Texas just endured a historic winter storm, and my family and I just happened to be there when it occurred. In the middle of all this chaos and disruption, I’m thinking about how we are handling this emergency and how it relates to financial planning. It got me thinking about the many similarities between the winter storm (whose effects we are still enduring) and enduring a financial storm.
I’ve learned some lessons from this storm system about how important it is to be prepared for unexpected weather events; many of these same lessons apply when going through a financial storm. But first, here’s our story.
My family and I are currently in South Padre Island, Texas, for a little sun and surf while the kids do distance learning. If there’s an upside to the COVID pandemic, it’s been the flexibility to do things like this and make some fun memories.
Little did we know, however, that our blissful warm weather was going to come to a screeching halt with an ice storm. Like millions of others, we have been affected by what Texas officials call an “unprecedented” weather event. Between the weather and the infrastructure, power grids can’t keep up, and nearly 4 million people here in Texas are out of power, us included.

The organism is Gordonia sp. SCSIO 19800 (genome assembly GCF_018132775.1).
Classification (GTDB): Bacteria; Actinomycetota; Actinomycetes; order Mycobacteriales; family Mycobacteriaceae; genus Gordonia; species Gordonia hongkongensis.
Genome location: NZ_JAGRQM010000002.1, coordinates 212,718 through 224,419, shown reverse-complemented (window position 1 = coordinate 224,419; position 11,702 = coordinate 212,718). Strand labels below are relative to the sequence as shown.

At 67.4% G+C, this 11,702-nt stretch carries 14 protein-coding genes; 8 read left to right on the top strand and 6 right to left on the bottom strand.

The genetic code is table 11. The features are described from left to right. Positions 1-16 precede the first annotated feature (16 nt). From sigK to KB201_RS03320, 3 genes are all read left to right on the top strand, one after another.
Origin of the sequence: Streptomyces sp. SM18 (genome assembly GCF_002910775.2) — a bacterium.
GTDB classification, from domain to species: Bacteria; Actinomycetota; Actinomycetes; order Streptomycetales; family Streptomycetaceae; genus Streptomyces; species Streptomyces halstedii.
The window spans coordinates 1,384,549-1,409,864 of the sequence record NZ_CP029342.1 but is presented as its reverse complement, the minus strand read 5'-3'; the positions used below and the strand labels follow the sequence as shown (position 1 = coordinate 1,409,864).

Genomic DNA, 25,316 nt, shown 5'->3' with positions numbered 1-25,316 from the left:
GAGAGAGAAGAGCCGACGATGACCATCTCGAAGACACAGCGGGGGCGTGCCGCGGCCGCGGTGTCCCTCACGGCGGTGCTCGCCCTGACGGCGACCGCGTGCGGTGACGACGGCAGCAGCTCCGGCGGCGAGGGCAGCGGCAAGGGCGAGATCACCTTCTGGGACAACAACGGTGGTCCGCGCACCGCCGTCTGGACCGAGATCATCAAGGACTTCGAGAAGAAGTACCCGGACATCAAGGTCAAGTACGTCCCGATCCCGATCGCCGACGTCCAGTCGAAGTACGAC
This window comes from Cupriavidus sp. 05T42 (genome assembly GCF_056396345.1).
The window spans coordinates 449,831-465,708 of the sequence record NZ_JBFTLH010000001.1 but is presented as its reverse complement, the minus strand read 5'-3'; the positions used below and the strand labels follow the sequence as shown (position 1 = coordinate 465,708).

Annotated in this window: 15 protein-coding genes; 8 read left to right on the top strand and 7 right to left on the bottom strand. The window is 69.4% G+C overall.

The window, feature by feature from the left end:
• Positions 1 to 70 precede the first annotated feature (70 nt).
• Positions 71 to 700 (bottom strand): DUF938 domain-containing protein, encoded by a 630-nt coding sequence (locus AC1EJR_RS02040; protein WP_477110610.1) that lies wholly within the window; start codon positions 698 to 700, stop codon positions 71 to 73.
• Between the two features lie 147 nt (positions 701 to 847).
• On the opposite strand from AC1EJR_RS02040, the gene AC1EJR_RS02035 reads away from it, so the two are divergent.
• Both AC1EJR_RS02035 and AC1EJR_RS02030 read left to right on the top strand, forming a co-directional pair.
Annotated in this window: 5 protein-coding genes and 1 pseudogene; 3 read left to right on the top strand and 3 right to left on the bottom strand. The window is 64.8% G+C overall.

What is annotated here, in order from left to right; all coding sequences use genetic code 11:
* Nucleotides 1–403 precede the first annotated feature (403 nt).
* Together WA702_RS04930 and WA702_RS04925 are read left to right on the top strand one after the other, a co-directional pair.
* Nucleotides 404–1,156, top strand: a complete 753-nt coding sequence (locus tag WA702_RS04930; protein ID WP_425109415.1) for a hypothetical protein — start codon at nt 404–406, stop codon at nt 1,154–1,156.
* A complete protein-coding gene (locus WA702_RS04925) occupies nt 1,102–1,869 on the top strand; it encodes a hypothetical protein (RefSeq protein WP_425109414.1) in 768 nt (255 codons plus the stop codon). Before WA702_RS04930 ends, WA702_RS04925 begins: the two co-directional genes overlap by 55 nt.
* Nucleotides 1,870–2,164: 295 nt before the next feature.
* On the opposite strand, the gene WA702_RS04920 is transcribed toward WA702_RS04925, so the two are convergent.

I was alerted to the power outage when my CPAP machine shut off. It was 50 degrees in our bedroom due to the glass wall that overlooks the ocean. It was early, and I couldn’t sleep, so I decided to go on a coffee run to see if anybody had power and could give us our caffeine fix. I grabbed three Yeti cups (for me, my wife, and my mother-in-law) and headed out.
You know that saying, “the early bird gets the worm?” It applies here; I was able to get coffee before the crowds started pouring in. Did I mention our condo is on the 10th floor? With no emergency lighting, I headed back up ten flights of stairs in the pitch black. Made it!
Now on to the next problem. No power or water means no way to flush the toilet. We have seven people in our condo in total. As you can see, this is NOT a good situation! However, we have an accessible water source right outside the condo – the pool! I grabbed two empty gallon jugs and proceeded to trek down and up the ten flights of stairs filling the jugs with pool water so we can flush the toilets. Done.
On to the next issue — drinking water. With seven people in our household, we need quite a bit of water. Thankfully, we have a small stock of bottled water, 8 gallons. So, we are good for the moment. However, everyone is cold, so my wife and I decided to call the Marriott, where they have power and water. Success! We booked three rooms for our big crew.